An Italian Studies Scholarly Blog
(University College London)
by Diego Scarabelli
It isn’t just the history of the ‘Ndrangheta in the nineteenth century that has been neglected: it is the ‘Ndrangheta tout court. It’s sometimes said that the ‘Ndrangheta has been covered by a ‘cono d’ombra’: a deep media shadow. The main reason for this is simply that Calabria is not remotely as politically important as are Naples and Palermo (where the camorra and mafia are most visible). Calabria can be safely ignored, by comparison. Once you start to research the history of the ‘Ndrangheta, you find that there are lots of sources because the police and magistrature knew all about it.
It’s a mixture of both. In terms of its structures, rituals, and rites, the story is one of profound continuity. In that sense, the ‘Ndrangheta is a living museum of the nineteenth-century prison camorras that gave rise to it. The basic methods are similar too: extortion and trafficking. It’s also becoming more and more clear that the kind of centralised coordinating structure to the ‘Ndrangheta, with the meeting at Polsi every September, etc., is much older than is supposed by the judge’s ruling in the history-making ‘Crimine’ case which is going through the Italian courts at the moment (the case tries to prove that the ‘Ndrangheta has a ruling committee, called the ‘Crimine’).
But there are also discontinuities. Most of the ‘ndranghetisti of the nineteenth century were pimps. Now the ‘Ndrangheta considers pimping dishonourable. That transformation, I think, shows the way that the Calabrian mafia changed into a more family-based organisation between the two wars. A fascinating change. The expansion abroad is also a dramatic development in the organisation. And we know very little about the history of how that happened: the ‘Ndrangheta was already well established in Australia in the 1920s and 1930s, for example. Then there are the changes of the post-war period, when the ‘Ndrangheta essentially became much, much richer.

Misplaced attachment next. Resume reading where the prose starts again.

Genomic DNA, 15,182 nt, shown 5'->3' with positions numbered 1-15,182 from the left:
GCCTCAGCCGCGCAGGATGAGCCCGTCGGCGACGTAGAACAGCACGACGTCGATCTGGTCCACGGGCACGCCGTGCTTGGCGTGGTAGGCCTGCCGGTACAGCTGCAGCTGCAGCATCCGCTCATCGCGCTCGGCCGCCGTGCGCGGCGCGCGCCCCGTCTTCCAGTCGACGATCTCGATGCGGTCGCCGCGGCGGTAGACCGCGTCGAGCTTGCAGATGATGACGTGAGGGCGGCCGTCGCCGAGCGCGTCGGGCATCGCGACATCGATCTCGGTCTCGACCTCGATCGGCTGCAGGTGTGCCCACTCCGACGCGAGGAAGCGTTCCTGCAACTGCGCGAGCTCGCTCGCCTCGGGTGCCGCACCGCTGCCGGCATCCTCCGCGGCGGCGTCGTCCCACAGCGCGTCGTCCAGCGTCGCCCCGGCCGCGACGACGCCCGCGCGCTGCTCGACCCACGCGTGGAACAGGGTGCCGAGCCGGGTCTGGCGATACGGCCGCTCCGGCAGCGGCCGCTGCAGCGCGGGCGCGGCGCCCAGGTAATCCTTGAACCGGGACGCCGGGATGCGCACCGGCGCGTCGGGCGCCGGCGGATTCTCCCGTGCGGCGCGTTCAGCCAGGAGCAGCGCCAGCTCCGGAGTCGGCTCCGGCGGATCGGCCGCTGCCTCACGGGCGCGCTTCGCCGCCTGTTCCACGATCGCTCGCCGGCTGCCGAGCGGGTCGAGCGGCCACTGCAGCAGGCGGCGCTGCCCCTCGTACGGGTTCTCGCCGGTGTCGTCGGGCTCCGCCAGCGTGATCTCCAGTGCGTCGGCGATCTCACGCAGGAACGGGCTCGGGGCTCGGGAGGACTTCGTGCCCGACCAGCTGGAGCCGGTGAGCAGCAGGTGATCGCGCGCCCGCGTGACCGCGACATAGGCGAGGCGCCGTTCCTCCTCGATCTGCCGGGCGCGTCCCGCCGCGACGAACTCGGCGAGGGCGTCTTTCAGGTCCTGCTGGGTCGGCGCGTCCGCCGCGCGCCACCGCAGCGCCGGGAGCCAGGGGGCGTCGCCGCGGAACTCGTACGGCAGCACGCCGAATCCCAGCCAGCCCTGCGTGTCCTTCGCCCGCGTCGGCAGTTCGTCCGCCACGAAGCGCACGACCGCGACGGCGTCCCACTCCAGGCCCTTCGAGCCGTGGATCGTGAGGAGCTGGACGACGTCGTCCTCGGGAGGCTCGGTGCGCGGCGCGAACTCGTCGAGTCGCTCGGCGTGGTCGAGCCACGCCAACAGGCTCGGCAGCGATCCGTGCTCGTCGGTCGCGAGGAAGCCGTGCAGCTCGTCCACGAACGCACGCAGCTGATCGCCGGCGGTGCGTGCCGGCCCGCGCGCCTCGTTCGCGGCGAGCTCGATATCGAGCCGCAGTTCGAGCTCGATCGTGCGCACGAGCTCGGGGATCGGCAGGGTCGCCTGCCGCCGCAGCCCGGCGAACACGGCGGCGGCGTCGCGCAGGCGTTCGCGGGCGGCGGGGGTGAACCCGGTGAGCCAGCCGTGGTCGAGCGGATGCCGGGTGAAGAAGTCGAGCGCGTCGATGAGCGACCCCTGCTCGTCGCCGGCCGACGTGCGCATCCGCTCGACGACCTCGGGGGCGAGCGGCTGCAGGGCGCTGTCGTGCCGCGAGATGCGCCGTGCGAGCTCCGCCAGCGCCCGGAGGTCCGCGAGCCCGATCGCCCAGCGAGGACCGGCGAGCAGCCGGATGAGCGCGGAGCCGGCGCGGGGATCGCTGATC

The story is about as true as the story of the three bears. But it is of course a foundation myth, and as such is significant for the organization’s internal culture. I don’t know what models the story was based on (the first evidence I have found of it in a trial dates back to the 1890s). Camorra and Mafia have similar founding myths: the Garduna and the Beati Paoli respectively. And we know what the models for those fables were. But not in this case.
The groups have always had ‘diplomatic’ relations within the prison system. Those ties became much closer from the 1960s when we begin to see examples of ‘double affiliation’: members of the ‘Ndrangheta like Don ‘Ntoni Macrì, who were also initiated into Cosa Nostra. That’s a sign of much closer business links in tobacco smuggling, drugs and kidnapping. What the state of play is now is, obviously, very difficult to tell.
John Dickie is Professor of Italian Studies at University College London and an internationally recognised expert on many aspects of Italian history. In 2005 he was awarded the title Commendatore dell’Ordine della Stella della Solidarietà Italiana. He has published widely in academic journals on various topics in Italian history and he has also written extensively for the press in the UK, Italy and other countries. He is the author of several books among which are: Cosa Nostra. A History of the Sicilian Mafia (London: Hodder & Stoughton 2004), Blood Brotherhoods: the Rise of the Italian Mafias (London: Sceptre 2011) and Mafia Republic: Italy’s Criminal Curse. Cosa Nostra, ‘Ndrangheta and Camorra from 1946 to the Present (London: Hodder & Stoughton 2013).